The day of Donald Trump’s acceptance speech is a good time for another poll analysis, I figure. There are 121 new polls added since the previous analysis. A handful of them are newly-discovered older polls, but the majority are newly-released polls. Fifty one of the polls come from a 50-state + D.C. Morning Consult series that was conducted over the preceding three months. The data are newly released, but are not necessarily the most current.
I should mention that only a few polls include surveys conducted this week, and none of them fully cover the G.O.P. convention. So think of this as the pre-conventions baseline analysis. Subsequent analyses will gradually include polls taken after the Republican National Convention. Of course, the same thing will happen following the Democratic National Convention early next month.
As with the previous analysis, a batch of 100,000 simulated elections has Clinton winning 100,000 times and Trump winning 0 times. Clinton received (on average) 338 to Trump’s 200 electoral votes. In an election held now, Clinton would have a 100.0% probability of winning.
Notice, however, that Clinton’s average electoral vote total has dropped a bit from a mean of 354. We should expect at least some improvement for Trump as Republican voters accept and, in many cases, embrace him as the G.O.P. nominee.
There are two striking things about this analysis compared to the previous. First, many of the “outlier” states have “fallen in line” with expectations from recent elections: Nevada has gone from Red to Blue, Arizona from Blue to Red, Colorado from Red to Blue, Kansas from Blue to Red, Missouri from Blue to Red, Mississippi from Blue to Red and Kansas from Blue to red.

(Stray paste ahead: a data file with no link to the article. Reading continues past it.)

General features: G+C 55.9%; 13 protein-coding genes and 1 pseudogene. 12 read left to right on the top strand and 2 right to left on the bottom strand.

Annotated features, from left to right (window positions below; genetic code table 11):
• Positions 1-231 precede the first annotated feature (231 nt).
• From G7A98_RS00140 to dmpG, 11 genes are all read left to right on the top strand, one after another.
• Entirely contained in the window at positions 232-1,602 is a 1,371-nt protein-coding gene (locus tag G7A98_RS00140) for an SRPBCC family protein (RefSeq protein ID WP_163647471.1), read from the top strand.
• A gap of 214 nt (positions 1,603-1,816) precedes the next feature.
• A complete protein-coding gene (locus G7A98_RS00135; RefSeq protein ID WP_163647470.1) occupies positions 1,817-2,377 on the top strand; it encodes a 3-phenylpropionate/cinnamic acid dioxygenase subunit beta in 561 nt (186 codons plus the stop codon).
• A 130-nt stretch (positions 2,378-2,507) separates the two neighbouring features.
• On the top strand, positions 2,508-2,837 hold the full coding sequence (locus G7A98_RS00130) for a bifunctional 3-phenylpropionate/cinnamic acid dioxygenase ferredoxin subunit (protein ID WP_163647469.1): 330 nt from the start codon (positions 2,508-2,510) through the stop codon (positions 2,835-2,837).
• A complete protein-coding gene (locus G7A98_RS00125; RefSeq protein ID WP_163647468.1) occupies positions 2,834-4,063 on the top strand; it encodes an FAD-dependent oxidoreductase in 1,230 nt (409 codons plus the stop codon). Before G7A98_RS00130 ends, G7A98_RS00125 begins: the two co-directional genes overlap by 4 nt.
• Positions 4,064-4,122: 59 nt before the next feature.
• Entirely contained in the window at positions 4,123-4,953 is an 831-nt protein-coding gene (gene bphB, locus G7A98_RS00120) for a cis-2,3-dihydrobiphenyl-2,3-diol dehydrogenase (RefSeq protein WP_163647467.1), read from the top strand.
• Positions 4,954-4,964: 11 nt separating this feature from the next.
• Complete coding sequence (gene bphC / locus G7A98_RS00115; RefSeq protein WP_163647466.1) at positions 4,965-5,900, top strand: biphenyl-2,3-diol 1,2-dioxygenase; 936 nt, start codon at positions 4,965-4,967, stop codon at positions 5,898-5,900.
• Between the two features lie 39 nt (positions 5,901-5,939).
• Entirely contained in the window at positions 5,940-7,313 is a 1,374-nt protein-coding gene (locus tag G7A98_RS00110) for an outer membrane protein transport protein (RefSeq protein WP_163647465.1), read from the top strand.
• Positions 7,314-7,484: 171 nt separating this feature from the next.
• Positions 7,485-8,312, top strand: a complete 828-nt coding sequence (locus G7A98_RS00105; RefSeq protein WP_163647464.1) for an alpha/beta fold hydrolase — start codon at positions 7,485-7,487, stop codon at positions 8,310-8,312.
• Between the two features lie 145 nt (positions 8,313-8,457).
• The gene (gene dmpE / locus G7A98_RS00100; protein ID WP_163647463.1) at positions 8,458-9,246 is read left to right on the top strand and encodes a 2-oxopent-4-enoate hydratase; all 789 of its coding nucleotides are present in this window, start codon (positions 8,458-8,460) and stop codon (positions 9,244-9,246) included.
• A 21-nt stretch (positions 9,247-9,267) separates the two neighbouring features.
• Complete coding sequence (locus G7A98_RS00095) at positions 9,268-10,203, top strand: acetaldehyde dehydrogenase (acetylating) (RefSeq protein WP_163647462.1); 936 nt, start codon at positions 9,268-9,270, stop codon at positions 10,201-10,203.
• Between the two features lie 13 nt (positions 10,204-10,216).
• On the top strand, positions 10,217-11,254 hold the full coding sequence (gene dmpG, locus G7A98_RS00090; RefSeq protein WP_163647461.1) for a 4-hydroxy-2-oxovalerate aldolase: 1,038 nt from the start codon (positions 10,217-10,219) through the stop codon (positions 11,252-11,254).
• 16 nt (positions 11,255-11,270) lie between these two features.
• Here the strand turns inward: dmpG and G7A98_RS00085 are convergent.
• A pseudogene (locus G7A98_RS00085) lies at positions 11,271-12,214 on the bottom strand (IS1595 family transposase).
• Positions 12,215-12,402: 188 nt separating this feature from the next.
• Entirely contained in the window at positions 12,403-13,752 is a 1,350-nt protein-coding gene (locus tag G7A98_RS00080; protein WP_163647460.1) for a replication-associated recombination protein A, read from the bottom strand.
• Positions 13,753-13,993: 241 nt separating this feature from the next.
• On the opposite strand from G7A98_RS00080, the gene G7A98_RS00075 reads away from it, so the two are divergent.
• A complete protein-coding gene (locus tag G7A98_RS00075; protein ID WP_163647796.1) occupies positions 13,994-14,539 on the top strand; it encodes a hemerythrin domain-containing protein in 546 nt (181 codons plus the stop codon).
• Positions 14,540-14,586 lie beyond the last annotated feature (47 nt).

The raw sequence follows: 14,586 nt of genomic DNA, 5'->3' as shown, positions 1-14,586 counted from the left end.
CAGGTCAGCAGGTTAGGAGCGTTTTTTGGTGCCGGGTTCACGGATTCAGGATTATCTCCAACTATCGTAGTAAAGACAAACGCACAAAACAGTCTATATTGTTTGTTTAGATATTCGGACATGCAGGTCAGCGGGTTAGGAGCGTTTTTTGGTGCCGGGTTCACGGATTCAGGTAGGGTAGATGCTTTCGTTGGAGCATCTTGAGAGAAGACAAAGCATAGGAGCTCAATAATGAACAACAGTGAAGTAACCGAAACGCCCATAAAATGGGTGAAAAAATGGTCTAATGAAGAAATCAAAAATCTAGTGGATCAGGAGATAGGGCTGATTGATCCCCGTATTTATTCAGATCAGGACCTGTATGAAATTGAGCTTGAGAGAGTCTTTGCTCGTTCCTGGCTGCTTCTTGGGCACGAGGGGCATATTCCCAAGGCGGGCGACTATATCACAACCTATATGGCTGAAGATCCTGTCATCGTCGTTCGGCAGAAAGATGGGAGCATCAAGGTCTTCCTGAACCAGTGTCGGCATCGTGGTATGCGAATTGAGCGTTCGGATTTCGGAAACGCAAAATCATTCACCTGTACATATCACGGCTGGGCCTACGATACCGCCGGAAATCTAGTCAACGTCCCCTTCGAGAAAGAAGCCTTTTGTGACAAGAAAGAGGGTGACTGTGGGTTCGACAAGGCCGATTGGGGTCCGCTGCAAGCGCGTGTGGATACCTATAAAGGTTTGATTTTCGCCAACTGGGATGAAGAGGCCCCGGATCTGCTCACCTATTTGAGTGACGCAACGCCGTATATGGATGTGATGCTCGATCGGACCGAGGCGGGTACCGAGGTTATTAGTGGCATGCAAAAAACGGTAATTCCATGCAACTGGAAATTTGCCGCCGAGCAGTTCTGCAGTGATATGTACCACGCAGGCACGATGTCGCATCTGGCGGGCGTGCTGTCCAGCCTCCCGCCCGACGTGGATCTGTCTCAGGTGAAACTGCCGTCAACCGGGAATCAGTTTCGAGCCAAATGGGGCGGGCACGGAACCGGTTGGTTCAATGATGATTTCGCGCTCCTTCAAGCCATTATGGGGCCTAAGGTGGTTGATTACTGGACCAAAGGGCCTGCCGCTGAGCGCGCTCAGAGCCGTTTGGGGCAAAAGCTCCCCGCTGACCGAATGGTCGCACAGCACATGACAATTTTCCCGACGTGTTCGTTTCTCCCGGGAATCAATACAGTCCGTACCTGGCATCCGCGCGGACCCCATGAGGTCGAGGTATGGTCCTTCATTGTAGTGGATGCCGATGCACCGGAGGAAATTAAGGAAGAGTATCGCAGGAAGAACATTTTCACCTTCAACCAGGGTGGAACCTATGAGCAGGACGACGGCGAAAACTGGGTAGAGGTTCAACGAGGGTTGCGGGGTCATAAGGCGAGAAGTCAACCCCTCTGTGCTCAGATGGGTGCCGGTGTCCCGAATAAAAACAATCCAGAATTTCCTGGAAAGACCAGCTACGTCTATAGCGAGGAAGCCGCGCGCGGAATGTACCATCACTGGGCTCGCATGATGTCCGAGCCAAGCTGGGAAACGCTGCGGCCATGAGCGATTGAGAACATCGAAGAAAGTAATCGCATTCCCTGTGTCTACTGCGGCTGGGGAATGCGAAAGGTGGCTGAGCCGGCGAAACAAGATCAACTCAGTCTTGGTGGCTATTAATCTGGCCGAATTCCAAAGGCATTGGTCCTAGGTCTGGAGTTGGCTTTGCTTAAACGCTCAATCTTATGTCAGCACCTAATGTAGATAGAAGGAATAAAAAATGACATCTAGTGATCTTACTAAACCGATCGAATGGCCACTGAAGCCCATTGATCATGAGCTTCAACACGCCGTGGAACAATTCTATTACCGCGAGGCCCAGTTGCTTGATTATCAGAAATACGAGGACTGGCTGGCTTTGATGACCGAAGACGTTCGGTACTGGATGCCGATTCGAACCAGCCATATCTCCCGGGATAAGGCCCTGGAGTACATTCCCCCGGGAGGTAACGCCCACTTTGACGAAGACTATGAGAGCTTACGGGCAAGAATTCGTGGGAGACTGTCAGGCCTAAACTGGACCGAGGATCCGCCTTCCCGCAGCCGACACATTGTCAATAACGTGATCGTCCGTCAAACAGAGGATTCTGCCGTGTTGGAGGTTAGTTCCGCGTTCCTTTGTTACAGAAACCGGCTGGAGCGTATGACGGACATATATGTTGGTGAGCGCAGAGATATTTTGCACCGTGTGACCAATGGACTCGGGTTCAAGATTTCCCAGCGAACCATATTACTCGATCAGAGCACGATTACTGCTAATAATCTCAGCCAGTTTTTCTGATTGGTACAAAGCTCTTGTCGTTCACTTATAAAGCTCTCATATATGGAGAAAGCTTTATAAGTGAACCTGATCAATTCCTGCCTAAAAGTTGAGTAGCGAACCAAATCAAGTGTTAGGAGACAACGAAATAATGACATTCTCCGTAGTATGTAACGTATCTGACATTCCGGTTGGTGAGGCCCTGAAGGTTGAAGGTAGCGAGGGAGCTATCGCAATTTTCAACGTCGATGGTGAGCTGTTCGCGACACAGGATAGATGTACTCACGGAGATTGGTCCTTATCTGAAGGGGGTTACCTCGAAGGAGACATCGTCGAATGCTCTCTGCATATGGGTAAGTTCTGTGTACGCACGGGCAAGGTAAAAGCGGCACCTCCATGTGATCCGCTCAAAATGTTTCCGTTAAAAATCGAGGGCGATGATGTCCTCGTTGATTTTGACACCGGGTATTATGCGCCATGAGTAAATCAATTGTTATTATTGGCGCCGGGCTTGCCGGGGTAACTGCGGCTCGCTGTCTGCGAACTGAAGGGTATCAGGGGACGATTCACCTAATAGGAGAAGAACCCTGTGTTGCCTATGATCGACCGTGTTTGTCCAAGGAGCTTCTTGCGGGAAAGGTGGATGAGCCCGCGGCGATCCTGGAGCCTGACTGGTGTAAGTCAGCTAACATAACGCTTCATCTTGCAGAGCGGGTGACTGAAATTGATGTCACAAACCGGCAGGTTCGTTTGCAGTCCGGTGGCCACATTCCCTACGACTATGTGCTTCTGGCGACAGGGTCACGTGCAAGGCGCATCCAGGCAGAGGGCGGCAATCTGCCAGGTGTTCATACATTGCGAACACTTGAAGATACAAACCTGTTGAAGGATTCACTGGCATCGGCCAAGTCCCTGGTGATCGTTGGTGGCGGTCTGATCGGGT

The second thing is that many states have become more polarized in the direction expected. You can look at the current map and the previous map to see this easily. For instance, many traditionally blue states have become “bluer”: e.g. OR, WA, MN, WI, MA and NJ. And many traditionally red states have gotten redder: TX, AR, LA, GA, UT, and ND are examples.
In other words, the states are falling into line as we would expect from previous elections. This suggests to me that this will be a conventional election with the battlelines coming down to the battleground states of recent elections. For the moment, Clinton leads in most of those battleground states in the East (PA, VA, NC, FL), Midwest (IA, WI, MI, OH), and West (CO, NM, NV). Of these, IA is very close, but trending toward Trump in the most recent polls, and Florida shows a slight trend in Trump’s direction.
Here is the distribution of electoral votes [FAQ] from the simulations:
Ten most probable electoral vote outcomes for Clinton (full distribution here):
- 344 electoral votes with a 5.99% probability
- 346 electoral votes with a 5.03% probability
- 347 electoral votes with a 4.88% probability
- 341 electoral votes with a 4.87% probability
- 340 electoral votes with a 4.42% probability
- 343 electoral votes with a 4.22% probability
- 338 electoral votes with a 3.51% probability
- 342 electoral votes with a 3.25% probability
- 337 electoral votes with a 3.09% probability
- 339 electoral votes with a 3.07% probability
The single most likely outcome for an election held now (or, let’s say, last weekend) is a Clinton victory with 344 EVs to 194 for Trump. That would consitute a landslide.
After 100,000 simulations:
- Clinton wins 100.0%, Trump wins 0.0%.
- Average (SE) EC votes for Clinton: 337.8 (13.0)
- Average (SE) EC votes for Trump: 200.2 (13.0)
- Median (95% CI) EC votes for Clinton: 340 (309, 362)
- Median (95% CI) EC votes for Trump: 198 (176, 229)
Each column of this table shows the electoral vote total aggregated by different criteria for the probability of winning a state (Safe=100%, Strong=90%+, Leans=60%+, Weak=50%+):
|Threshold||Safe||+ Strong||+ Leans||+ Weak|
This table summarizes results by state. Click on the poll count to see the individual polls included for the state.
|2||8||Votes||polls||Votes||Clinton||Trump||% wins||% wins|
Details of the methods are given in the FAQ.
The most recent analysis in this match-up can be found from this page.